1. ^ a b c d e f g h i j k l m n Wearing, J. P. Alexander, Sir George (real name George Alexander Gibb Samson) (1858–1918)", Oxford Dictionary of National Biography, Oxford University Press. Retrieved 5 February 2019 (subscription or UK public library membership required)
  2. ^ a b "Alexander, Sir George, (19 June 1858–16 March 1918), actor and manager, St James's Theatre", Who's Who & Who Was Who, Oxford University Press. Retrieved 5 February 2019 (subscription required)
  3. ^ a b "Death of Sir George Alexander", The Times, 16 March 1918, p. 8
  4. ^ "Provincial Theatricals", The Era, 21 March 1880, p. 9 and 9 May 1880, p. 8
  5. ^ "Advertisements & Notices", The Era, 5 March 1881, p. 15
  6. ^ a b "A Chat with Mr. Geo. Alexander", The Era, 26 September 1891, p. 7
  7. ^ "Lady Alexander", The Times, 21 October 1946, p. 7
  8. ^ "Theatrical Gossip", The Era, 4 November 1882, p. 8
  9. ^ "Miss Wallis's Matinee", The Era, 31 March 1883, p. 4
  10. ^ "Drama", The Athenaeum, 22 September 1883, p. 380; and "St. James's Theatre", The Standard, 18 April 1884, p. 3
  11. ^ "The Drama In America", The Era, 29 November 1884, p. 17, and 13 December 1885, p. 15
  12. ^ "Theatrical Gossip", The Era, 14 November 1885, p. 8
  13. ^ "Group from "Lady Windermere's Fan", National Portrait Gallery. Retrieved 5 February 2019
  14. ^ Mason, p. 210
  15. ^ a b c d e "George Alexander and the St. James's Theatre", The Era, 24 June 1899, p. 13
  16. ^ Mason, p. 2
  17. ^ Parker, pp. 97, 103, 187, 225, 887 and 898
  18. ^ Durbach, Errol. "Remembering Tom Robertson (1829-1871)", Educational Theatre Journal, October 1972), pp. 284–288 (subscription required)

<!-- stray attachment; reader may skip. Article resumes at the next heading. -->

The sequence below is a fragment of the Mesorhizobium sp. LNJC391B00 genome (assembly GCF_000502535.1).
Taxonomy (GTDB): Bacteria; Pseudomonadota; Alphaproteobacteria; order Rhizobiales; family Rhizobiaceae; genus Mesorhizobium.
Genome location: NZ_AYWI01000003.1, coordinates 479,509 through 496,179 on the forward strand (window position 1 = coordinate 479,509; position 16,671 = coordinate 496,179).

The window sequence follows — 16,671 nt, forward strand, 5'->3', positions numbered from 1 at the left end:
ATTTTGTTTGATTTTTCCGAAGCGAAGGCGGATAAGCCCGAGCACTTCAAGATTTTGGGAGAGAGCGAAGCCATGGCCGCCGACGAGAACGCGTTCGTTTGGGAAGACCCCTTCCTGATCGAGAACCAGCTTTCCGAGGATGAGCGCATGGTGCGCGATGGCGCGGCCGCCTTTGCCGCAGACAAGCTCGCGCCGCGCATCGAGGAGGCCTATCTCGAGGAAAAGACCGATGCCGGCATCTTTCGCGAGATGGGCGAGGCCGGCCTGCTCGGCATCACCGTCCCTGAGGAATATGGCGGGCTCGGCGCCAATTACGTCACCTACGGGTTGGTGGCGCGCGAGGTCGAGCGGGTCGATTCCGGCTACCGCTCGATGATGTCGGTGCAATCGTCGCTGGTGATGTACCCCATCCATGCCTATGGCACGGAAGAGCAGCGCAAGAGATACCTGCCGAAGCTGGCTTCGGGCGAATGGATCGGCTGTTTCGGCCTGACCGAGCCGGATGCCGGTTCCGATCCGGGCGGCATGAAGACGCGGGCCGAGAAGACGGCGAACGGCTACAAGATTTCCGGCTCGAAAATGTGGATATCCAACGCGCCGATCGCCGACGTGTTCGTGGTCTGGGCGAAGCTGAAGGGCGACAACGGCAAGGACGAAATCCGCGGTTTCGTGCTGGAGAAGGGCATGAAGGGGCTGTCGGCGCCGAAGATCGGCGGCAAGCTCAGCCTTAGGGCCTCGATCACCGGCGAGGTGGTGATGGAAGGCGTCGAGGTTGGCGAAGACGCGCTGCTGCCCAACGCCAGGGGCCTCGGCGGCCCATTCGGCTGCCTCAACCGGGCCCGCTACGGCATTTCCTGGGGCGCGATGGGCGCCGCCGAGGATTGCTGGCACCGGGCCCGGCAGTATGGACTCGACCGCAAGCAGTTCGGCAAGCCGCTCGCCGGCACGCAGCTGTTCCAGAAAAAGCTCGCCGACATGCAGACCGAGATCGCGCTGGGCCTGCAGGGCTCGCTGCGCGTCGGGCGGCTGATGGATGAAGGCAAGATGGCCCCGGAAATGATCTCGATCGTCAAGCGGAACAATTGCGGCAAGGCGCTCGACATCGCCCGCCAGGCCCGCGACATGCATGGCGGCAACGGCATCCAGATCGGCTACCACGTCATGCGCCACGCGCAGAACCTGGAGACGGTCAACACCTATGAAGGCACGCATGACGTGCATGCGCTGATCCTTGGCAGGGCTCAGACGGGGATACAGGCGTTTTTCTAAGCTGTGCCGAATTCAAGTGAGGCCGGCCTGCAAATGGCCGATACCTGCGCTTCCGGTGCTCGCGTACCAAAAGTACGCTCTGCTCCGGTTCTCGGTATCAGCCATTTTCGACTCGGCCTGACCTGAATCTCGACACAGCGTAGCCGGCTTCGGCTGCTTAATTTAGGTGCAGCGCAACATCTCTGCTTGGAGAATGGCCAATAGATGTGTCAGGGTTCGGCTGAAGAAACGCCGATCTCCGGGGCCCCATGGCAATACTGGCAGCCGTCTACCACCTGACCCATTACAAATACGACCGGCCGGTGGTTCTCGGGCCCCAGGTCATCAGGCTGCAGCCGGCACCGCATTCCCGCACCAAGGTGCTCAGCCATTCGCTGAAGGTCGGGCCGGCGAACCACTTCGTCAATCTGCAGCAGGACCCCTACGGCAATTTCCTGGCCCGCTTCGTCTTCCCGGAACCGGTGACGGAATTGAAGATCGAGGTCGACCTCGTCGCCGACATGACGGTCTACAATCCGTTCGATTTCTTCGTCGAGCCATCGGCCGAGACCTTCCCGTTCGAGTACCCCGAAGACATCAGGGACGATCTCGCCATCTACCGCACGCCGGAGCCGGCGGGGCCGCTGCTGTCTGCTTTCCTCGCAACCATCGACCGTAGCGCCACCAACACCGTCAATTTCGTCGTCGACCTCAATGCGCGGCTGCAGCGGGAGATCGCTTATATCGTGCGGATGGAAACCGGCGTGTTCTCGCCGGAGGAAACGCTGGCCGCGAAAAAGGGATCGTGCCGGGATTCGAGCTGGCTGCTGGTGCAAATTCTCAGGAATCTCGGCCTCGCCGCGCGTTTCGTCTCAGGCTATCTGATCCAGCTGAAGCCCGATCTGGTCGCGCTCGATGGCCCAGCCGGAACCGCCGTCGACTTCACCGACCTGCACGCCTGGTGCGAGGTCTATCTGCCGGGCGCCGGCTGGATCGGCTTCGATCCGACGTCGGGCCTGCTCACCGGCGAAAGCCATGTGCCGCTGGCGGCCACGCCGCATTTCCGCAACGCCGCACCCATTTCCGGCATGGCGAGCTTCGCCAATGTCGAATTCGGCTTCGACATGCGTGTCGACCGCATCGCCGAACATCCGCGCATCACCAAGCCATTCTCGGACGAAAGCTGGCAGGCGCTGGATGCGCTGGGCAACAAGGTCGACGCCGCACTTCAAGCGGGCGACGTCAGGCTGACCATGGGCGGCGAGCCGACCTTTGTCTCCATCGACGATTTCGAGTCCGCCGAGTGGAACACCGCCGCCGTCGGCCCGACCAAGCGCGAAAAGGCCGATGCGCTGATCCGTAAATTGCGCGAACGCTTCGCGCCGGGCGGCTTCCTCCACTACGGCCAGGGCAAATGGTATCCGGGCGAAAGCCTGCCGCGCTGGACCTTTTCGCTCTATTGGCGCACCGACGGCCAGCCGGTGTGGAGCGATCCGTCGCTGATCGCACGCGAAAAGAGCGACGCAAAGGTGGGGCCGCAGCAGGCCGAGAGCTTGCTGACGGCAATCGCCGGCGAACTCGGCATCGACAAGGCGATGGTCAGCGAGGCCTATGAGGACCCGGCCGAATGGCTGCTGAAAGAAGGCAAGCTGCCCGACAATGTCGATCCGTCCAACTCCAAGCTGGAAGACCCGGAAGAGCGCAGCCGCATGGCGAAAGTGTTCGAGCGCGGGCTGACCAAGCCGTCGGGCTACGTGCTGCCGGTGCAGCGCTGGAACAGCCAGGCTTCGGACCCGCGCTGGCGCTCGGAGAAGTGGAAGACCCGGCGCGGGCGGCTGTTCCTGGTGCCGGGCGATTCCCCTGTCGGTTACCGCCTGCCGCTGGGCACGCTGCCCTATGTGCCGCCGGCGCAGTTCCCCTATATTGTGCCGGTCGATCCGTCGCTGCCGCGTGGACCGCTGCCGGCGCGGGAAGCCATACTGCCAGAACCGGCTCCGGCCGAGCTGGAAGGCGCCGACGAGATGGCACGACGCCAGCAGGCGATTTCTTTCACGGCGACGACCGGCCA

19. ^ a b Pearson, p. 74
  20. ^ Raby, p. 144
  21. ^ Mason, p. 63
  22. ^ Bright, Addison. "George Alexander", The Theatre", May 1892, p. 240
  23. ^ a b Horne, Philip. "James, Henry (1843–1916), writer", Oxford Dictionary of National Biography, Oxford University Press. Retrieved 5 February 2019 (subscription or UK public library membership required)
  24. ^ Pearson, pp. 75 and 77
  25. ^ Morley, p. 104
  26. ^ Fisher, Mark. "The Importance of Being Earnest", The Guardian, 1 November 2010
  27. ^ Mikhail, E. H. "The Four-Act Version of The Importance of Being Earnest", Modern Drama, Fall 1968, pp. 263–266 (subscription required)
  28. ^ "The Importance of Being Earnest: The first stage production, 1895", Victoria and Albert Museum. Retrieved 7 February 2019
  29. ^ "Five Ways to Compute the Relative Value of a U.K. Pound Amount, 1270 to Present", Measuring Worth. Retrieved 7 February 2018
  30. ^ Morley, pp. 119 and 146–147
  31. ^ "Police", The Times, 5 November 1895, p. 13
  32. ^ "The Theatres in 1895", The Times, 3 January 1896, p.12
  33. ^ "St. James's Theatre", The Morning Post, 21 June 1895, p. 3
  34. ^ "As You Like It", The Era, 5 December 1896, p. 13
  35. ^ "St James's Theatre", The Times, 7 March 1902, p. 3
  36. ^ Parker, p. 1217
  37. ^ Parker, p. 1218
  38. ^ "A Memorable Performance", The Times, 18 May 1911, p. 8
  39. ^ Pearson, pp. 79–81
  40. ^ "Sir George Alexander", The Times, 3 March 1918, p. 3
  41. ^ "Alexander, Sir George (1858–1918)", English Heritage. Retrieved 17 August 2012

Sources[edit]

  • Mason, A. E. W. (1935). Sir George Alexander and the St James' Theatre. London: Macmillan. OCLC 869837482.
  • Morley, Sheridan (1976). Oscar Wilde. London: Weidenfeld and Nicolson. ISBN 978-0-297-77160-9.
  • Parker, John (ed) (1925). Who's Who in the Theatre (fifth ed.). London: Sir Isaac Pitman and Sons. OCLC 10013159.CS1 maint: Extra text: authors list (link)
  • Pearson, Hesketh (1922). Modern Men and Mummers. New York: Harcourt, Brace. OCLC 474214741.
  • Raby, Peter (1998). The Cambridge Companion to Oscar Wilde. Cambridge: Cambridge University Press. ISBN 978-0-521-47471-9.

External links[edit]